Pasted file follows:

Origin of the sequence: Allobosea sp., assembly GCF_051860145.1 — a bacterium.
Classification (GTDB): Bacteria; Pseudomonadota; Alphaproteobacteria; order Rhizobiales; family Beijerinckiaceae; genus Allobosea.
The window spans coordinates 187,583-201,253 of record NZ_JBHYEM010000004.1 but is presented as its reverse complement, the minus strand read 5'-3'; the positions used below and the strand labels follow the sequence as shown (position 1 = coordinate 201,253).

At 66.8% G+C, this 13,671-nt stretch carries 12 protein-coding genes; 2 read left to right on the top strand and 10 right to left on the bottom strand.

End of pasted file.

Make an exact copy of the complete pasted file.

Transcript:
Origin of the sequence: Allobosea sp., assembly GCF_051860145.1 — a bacterium.
Classification (GTDB): Bacteria; Pseudomonadota; Alphaproteobacteria; order Rhizobiales; family Beijerinckiaceae; genus Allobosea.
The window spans coordinates 187,583-201,253 of record NZ_JBHYEM010000004.1 but is presented as its reverse complement, the minus strand read 5'-3'; the positions used below and the strand labels follow the sequence as shown (position 1 = coordinate 201,253).

At 66.8% G+C, this 13,671-nt stretch carries 12 protein-coding genes; 2 read left to right on the top strand and 10 right to left on the bottom strand.